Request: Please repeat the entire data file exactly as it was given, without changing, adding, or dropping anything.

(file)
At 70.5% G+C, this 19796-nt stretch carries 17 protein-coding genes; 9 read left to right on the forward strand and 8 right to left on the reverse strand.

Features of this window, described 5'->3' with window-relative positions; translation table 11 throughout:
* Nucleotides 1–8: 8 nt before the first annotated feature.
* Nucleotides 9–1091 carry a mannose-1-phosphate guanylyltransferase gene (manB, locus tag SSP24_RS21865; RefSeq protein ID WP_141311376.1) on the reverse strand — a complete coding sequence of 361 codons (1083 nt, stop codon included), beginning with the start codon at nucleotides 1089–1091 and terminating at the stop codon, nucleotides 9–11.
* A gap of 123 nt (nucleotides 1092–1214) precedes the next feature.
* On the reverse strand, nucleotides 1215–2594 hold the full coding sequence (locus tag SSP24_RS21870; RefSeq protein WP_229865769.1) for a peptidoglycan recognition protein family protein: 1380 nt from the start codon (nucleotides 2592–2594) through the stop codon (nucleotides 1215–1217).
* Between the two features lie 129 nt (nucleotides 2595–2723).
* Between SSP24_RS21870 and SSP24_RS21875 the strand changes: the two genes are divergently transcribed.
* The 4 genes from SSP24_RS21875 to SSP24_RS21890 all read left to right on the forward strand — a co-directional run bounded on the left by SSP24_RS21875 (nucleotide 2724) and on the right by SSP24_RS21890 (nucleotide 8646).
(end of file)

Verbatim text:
At 70.5% G+C, this 19796-nt stretch carries 17 protein-coding genes; 9 read left to right on the forward strand and 8 right to left on the reverse strand.

Features of this window, described 5'->3' with window-relative positions; translation table 11 throughout:
* Nucleotides 1–8: 8 nt before the first annotated feature.
* Nucleotides 9–1091 carry a mannose-1-phosphate guanylyltransferase gene (manB, locus tag SSP24_RS21865; RefSeq protein ID WP_141311376.1) on the reverse strand — a complete coding sequence of 361 codons (1083 nt, stop codon included), beginning with the start codon at nucleotides 1089–1091 and terminating at the stop codon, nucleotides 9–11.
* A gap of 123 nt (nucleotides 1092–1214) precedes the next feature.
* On the reverse strand, nucleotides 1215–2594 hold the full coding sequence (locus tag SSP24_RS21870; RefSeq protein WP_229865769.1) for a peptidoglycan recognition protein family protein: 1380 nt from the start codon (nucleotides 2592–2594) through the stop codon (nucleotides 1215–1217).
* Between the two features lie 129 nt (nucleotides 2595–2723).
* Between SSP24_RS21870 and SSP24_RS21875 the strand changes: the two genes are divergently transcribed.
* The 4 genes from SSP24_RS21875 to SSP24_RS21890 all read left to right on the forward strand — a co-directional run bounded on the left by SSP24_RS21875 (nucleotide 2724) and on the right by SSP24_RS21890 (nucleotide 8646).